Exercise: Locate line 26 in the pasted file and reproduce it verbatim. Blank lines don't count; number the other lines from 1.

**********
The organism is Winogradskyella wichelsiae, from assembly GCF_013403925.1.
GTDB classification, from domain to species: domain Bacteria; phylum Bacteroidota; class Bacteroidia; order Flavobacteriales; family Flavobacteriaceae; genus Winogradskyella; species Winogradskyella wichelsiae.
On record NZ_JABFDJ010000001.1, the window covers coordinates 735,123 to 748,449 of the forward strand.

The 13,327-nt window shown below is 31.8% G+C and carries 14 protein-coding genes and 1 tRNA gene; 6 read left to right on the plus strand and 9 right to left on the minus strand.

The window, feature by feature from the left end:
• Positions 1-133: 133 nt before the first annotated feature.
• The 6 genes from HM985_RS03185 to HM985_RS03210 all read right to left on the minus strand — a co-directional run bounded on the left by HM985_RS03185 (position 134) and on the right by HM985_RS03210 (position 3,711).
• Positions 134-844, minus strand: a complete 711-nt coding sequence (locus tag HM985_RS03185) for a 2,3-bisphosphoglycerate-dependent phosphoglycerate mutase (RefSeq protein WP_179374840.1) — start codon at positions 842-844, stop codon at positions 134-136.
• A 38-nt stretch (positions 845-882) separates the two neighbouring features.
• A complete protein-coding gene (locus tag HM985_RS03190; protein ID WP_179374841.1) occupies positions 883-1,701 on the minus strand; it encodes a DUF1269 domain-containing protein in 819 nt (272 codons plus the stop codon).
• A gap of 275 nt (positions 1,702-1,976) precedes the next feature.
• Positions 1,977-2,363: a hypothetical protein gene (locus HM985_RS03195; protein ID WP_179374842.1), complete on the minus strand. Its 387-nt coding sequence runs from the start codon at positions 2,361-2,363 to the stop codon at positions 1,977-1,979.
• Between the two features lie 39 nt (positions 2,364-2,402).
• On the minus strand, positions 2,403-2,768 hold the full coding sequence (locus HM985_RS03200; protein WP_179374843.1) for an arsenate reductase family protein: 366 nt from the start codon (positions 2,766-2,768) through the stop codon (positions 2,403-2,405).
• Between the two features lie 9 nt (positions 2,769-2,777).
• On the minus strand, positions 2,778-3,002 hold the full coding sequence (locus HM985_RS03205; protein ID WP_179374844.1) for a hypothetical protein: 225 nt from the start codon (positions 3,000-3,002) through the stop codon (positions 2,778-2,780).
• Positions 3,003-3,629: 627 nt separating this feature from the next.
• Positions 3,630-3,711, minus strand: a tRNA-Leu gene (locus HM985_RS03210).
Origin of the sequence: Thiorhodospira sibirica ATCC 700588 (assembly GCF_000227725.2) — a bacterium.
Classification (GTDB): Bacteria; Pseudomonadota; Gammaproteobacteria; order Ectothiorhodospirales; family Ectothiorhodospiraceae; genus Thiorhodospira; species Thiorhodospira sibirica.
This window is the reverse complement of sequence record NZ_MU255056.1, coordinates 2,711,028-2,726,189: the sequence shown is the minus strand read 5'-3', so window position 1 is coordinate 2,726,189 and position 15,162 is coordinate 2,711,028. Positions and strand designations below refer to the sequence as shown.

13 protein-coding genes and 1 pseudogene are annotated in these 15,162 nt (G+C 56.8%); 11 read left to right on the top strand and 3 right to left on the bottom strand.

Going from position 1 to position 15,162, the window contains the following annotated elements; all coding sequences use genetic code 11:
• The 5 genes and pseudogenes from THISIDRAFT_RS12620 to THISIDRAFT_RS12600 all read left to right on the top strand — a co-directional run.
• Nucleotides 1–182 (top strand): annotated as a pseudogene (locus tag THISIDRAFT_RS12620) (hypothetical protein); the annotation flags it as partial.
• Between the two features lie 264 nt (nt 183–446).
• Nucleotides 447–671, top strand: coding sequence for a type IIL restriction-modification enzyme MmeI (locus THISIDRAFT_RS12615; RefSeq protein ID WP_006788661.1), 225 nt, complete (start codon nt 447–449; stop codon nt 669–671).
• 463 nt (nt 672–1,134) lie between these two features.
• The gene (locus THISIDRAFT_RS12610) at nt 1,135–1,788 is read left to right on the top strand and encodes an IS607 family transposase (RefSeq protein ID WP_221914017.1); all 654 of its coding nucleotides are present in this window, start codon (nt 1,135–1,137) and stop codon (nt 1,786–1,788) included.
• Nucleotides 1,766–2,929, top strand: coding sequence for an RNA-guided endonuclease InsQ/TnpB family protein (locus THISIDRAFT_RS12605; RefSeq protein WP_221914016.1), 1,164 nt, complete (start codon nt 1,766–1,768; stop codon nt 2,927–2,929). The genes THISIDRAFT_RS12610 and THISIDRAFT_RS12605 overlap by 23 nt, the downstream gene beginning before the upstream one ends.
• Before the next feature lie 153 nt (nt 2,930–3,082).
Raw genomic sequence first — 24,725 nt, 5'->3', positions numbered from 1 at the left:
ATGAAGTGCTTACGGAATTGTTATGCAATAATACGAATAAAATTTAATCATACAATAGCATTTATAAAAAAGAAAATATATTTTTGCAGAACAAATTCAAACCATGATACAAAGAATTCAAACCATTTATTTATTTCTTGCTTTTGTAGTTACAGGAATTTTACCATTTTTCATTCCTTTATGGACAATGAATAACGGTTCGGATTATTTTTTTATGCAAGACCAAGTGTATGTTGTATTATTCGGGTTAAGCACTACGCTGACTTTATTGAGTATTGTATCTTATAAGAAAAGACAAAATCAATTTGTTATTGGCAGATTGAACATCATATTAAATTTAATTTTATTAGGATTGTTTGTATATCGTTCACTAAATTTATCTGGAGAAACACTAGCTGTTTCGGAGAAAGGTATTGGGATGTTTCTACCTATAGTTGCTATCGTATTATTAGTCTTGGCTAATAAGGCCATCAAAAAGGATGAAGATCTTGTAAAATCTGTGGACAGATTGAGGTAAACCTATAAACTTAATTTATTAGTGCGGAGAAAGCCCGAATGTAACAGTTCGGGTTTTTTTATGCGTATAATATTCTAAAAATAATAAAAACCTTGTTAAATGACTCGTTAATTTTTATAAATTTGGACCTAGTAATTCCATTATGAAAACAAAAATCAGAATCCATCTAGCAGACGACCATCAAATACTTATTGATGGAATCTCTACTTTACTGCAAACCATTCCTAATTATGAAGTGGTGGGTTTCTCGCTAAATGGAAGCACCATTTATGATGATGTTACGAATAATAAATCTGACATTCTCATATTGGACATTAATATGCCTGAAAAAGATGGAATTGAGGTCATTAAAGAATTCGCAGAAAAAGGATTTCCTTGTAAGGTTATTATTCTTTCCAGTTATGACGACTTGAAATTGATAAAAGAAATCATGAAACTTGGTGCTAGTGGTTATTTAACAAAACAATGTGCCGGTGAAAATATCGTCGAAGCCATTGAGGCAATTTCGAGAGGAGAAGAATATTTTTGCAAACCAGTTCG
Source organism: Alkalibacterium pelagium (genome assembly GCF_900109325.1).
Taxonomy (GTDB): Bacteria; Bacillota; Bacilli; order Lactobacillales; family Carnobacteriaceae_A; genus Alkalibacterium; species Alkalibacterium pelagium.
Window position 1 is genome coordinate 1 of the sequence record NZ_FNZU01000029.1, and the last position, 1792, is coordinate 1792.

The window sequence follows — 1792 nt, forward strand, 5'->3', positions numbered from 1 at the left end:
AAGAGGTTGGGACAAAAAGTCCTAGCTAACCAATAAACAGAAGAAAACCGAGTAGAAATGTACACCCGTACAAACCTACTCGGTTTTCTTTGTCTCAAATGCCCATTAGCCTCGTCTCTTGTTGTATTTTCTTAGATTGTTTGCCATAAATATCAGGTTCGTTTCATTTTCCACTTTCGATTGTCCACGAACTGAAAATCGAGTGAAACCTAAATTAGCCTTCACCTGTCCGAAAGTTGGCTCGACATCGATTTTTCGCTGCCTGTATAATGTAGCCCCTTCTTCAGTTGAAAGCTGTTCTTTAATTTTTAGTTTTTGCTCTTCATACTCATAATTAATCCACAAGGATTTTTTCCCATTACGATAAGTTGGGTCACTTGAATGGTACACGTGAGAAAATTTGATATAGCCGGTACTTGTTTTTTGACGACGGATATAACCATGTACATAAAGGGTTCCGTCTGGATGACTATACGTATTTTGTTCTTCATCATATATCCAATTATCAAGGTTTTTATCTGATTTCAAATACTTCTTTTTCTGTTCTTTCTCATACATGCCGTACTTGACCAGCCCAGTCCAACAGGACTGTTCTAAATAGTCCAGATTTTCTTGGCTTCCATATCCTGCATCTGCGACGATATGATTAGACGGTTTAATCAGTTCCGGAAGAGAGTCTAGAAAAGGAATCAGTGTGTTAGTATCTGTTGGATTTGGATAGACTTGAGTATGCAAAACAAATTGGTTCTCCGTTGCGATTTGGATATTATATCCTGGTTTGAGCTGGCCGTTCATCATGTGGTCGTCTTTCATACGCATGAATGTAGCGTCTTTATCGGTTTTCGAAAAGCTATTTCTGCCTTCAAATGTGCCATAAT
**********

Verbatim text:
• Between the two features lie 264 nt (nt 183–446).